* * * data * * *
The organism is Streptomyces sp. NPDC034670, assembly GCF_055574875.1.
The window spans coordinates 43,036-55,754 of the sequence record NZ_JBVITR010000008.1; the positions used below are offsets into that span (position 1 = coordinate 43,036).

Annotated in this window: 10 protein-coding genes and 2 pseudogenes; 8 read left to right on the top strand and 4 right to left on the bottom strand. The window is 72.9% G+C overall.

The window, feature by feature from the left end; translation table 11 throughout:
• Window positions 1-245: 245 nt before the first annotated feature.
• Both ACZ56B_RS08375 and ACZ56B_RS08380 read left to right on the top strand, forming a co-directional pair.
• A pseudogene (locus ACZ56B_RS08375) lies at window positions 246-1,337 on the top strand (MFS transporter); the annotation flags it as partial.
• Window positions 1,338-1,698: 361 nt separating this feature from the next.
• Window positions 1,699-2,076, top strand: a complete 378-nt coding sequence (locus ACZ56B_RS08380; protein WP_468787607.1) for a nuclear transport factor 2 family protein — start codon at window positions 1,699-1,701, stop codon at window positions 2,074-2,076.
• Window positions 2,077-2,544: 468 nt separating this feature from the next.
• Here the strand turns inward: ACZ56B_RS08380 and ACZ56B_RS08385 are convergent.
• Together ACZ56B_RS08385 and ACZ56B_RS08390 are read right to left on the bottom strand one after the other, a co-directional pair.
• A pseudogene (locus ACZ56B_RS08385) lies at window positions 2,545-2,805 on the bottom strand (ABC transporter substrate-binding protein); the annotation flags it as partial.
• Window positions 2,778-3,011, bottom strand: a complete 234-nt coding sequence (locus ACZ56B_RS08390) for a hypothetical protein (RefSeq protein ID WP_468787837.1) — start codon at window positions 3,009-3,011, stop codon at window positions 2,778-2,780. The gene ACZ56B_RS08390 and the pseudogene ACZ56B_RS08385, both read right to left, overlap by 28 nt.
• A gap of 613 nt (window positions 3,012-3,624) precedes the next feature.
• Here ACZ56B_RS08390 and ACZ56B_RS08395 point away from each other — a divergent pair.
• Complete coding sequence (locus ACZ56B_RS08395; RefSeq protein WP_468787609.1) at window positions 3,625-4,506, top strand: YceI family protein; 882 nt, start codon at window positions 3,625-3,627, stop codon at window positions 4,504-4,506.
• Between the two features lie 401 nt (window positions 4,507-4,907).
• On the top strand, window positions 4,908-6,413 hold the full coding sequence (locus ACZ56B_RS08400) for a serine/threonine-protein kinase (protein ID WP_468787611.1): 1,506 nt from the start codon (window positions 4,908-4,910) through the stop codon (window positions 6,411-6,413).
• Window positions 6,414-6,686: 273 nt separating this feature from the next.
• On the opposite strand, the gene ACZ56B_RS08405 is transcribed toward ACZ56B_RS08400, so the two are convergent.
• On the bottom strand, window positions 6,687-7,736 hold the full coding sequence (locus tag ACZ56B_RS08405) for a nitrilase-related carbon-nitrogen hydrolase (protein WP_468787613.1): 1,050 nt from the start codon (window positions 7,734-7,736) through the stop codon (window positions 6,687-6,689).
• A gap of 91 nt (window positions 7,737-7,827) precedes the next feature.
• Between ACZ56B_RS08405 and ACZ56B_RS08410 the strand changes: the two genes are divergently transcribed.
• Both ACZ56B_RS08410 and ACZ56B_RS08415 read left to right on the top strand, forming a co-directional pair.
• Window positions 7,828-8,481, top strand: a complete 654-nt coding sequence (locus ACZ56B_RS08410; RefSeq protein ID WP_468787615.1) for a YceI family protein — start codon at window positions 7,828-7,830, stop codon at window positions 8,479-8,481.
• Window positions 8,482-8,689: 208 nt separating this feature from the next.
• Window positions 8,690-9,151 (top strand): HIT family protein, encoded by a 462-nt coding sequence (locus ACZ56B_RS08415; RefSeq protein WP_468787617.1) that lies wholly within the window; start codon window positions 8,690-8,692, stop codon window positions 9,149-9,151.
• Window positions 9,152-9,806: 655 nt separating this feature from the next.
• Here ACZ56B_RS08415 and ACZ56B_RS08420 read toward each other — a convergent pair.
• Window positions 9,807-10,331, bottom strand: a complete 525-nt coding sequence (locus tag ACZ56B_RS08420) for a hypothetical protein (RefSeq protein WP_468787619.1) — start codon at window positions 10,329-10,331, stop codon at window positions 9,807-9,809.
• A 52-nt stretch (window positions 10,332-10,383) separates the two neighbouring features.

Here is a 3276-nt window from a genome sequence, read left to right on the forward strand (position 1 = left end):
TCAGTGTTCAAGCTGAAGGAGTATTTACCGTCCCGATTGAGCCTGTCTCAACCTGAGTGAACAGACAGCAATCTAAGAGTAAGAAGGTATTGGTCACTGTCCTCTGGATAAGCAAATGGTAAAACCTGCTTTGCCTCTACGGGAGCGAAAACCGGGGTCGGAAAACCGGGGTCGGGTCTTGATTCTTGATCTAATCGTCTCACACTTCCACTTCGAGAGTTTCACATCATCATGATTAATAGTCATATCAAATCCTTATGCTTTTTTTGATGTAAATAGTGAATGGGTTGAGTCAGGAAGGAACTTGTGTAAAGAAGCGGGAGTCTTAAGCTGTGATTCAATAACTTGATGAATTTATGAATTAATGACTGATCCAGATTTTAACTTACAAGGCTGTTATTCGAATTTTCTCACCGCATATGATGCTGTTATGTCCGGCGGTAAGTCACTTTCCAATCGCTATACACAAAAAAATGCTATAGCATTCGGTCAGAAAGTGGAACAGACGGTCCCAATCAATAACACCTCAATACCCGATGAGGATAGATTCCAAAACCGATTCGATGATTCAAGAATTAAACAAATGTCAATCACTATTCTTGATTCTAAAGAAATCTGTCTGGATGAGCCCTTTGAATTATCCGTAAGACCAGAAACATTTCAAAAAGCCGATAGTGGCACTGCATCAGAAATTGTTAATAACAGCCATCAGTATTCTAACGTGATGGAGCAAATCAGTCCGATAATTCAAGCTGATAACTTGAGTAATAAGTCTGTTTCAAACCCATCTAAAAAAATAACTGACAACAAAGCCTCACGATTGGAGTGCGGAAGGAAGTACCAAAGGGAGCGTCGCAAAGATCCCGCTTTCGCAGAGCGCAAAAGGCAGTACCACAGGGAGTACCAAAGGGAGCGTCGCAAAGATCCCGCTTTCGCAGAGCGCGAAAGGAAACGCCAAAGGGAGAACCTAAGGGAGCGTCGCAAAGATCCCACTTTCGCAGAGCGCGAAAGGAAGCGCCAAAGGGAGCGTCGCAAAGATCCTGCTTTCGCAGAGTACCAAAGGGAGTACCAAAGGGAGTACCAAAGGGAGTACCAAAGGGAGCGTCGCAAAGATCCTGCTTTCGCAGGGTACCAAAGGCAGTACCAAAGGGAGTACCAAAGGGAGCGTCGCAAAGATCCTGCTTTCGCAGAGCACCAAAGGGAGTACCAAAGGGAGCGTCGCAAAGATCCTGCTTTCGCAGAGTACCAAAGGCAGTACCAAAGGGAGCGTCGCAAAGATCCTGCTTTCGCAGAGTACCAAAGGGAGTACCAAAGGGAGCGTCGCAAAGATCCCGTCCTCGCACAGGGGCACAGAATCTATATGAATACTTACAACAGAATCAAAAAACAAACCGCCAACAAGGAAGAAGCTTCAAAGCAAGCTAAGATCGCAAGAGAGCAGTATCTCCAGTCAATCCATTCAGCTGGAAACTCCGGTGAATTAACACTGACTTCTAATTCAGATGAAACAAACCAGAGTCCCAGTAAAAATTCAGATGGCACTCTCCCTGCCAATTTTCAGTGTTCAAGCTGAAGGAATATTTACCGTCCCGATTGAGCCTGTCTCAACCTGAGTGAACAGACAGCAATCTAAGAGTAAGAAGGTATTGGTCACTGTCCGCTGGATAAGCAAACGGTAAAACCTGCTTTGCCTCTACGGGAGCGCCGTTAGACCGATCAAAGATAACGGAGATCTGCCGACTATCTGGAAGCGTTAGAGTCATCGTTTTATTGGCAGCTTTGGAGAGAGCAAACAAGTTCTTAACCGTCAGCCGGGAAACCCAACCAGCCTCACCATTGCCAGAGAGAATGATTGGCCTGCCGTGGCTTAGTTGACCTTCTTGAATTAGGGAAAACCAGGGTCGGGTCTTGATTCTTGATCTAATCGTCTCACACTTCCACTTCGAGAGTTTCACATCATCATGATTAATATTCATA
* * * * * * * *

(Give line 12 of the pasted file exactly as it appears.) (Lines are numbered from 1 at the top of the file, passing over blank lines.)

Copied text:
• Together ACZ56B_RS08385 and ACZ56B_RS08390 are read right to left on the bottom strand one after the other, a co-directional pair.